Vegetation change and the role of atmospheric CO2 enrichment on a relict site in central Oregon: 1960-1994

UNCG Author/Contributor (non-UNCG co-authors, if there are any, appear on document)
Paul A. Knapp, Professor (Creator)
The University of North Carolina at Greensboro (UNCG )
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Abstract: Atmospheric CO2 enrichment is increasingly implicated as a contributory cause of vegetation change on North American rangelands. To explore the role of the rising CO2 content of the earth's atmosphere as an agent of vegetation change, we revisited (June 1994) the Island Research Natural Area (IRNA), a relict site of semiarid vegetation in central Oregon, to conduct a replicate survey of Driscoll's (1962) 1960 work. IRNA is one of the best non-laboratory settings to examine CO2 -induced vegetation change because human activities have been limited there. The physiological effects of increased levels of atmospheric CO2 include increased photosynthetic rates, reduced transpiration rates, and increased water-use efficiency. While all species benefit from atmospheric CO2 enrichment, the increase in CO2 alters competitive interactions, typically favoring those species that outcompete others for light, nutrients, habitat, and other resources necessary for reproductive success. Our results show that between 1960 and 1994 IRNA experienced large increases in woody-species cover and density, no change in perennial herbaceous cover, and decreases in annual cover. Western juniper density and cover increased by 41 percent and 113 percent, respectively. Similarly, big sagebrush density and cover approximately doubled. These findings are similar to findings reported in other long-term studies conducted at sites with a variety of land-use activities. We found, however, that none of the traditional mechanisms typically invoked to explain these changes were compatible with the biotic changes that we observed. On the IRNA site, no organized fire suppression had occurred, grazing had been absent since the 1920s, logging was non-existent, variabilities in seasonal water-year precipitation totals were not statistically significant between the 2-, 10-, and 34-year periods prior to each vegetation survey, and disease or pest infestation was not evident. We conclude that the vegetation changes observed are consistent with laboratory and controlled field experiments that enrich the air with CO2.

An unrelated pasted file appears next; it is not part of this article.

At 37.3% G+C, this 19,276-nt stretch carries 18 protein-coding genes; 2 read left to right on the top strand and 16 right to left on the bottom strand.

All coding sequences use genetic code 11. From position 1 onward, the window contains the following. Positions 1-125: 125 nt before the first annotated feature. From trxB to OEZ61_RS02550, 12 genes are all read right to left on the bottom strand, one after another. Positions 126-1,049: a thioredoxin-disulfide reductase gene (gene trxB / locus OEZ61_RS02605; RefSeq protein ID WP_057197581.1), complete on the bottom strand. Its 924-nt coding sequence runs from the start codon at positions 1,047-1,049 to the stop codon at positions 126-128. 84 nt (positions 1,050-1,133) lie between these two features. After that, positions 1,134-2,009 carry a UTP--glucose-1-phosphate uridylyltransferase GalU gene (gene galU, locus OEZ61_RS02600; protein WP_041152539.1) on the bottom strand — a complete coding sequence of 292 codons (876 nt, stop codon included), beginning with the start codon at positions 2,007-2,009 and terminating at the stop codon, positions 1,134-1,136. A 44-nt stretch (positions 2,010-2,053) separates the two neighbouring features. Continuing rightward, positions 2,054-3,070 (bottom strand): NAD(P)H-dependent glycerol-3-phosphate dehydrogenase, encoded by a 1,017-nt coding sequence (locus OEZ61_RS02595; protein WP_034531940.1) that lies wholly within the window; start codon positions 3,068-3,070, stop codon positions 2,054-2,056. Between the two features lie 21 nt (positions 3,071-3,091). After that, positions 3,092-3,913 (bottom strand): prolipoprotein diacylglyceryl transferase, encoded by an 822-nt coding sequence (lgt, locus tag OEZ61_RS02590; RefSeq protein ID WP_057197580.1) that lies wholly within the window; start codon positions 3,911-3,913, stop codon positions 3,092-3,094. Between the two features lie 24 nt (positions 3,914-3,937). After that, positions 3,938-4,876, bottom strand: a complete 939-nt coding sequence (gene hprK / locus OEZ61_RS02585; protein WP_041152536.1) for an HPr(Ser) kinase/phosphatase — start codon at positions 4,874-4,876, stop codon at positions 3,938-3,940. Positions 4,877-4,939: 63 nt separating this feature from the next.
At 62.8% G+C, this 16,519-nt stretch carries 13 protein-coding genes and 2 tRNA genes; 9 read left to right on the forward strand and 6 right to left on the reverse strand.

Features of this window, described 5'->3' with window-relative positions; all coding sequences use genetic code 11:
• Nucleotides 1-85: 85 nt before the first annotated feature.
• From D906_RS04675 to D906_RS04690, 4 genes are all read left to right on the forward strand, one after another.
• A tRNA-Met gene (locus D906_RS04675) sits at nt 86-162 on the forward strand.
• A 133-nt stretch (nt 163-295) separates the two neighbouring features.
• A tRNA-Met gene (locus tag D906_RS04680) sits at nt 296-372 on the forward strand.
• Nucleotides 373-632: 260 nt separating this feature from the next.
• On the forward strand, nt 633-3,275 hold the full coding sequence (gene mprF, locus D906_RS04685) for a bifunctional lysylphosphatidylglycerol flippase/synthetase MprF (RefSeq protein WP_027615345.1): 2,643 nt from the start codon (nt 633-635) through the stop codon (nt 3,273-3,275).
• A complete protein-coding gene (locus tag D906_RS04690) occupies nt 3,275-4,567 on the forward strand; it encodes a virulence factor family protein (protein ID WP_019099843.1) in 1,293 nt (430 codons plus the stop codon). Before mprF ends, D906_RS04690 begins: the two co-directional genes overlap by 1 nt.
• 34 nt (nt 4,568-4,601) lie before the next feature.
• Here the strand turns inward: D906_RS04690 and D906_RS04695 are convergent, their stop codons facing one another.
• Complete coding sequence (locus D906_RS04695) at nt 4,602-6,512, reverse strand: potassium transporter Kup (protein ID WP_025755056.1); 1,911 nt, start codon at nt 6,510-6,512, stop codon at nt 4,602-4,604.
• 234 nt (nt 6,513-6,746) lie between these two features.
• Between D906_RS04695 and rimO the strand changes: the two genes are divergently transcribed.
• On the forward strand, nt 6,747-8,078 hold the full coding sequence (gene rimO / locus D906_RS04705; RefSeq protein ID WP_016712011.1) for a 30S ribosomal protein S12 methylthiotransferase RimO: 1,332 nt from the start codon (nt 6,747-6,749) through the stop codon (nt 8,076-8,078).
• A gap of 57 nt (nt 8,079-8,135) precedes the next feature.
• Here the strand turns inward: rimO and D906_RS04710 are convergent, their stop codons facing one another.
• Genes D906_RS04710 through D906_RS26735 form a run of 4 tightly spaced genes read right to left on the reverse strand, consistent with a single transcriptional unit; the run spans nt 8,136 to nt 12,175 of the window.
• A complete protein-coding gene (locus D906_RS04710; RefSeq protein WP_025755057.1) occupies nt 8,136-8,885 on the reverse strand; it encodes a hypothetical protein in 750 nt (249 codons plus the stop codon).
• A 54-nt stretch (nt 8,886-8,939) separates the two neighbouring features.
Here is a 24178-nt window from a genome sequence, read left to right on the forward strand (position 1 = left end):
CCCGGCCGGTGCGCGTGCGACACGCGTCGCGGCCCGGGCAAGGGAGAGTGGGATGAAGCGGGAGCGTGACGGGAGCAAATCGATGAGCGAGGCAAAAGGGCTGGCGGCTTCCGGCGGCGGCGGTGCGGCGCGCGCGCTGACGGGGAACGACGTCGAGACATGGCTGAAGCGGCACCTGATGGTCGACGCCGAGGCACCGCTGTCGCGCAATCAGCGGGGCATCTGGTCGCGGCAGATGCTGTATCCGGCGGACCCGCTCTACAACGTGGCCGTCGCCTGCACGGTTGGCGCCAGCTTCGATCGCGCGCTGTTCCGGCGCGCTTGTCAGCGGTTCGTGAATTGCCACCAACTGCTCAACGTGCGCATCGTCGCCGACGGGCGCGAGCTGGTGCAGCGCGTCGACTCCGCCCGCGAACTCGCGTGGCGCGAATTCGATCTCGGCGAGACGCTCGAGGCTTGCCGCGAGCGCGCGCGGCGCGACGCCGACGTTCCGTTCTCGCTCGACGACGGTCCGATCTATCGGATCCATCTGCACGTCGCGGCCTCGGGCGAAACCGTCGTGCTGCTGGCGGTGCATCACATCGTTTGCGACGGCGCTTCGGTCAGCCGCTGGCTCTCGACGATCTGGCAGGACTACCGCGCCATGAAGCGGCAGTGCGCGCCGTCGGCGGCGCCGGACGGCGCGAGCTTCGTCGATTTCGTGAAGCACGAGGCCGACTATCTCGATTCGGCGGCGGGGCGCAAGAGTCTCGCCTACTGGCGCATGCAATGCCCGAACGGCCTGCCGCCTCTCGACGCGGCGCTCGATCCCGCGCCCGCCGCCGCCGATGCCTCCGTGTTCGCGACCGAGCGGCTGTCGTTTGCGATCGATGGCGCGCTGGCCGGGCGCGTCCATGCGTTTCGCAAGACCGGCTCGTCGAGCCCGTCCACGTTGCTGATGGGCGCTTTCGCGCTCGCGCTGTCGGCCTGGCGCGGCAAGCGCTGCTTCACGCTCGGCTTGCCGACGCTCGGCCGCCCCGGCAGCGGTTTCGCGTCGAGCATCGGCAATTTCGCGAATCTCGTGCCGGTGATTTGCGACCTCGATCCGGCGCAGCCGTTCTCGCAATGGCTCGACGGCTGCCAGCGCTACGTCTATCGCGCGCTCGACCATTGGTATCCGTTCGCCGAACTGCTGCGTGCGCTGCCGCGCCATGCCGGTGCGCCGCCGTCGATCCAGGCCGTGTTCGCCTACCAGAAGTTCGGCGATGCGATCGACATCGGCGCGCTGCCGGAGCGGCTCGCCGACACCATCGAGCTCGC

Additional Information

Annals, Association of American Geographers 86:387-411
Language: English
Date: 1996
CO2 enrichment, central Oregon, sagebrush-steppe, vegetation change

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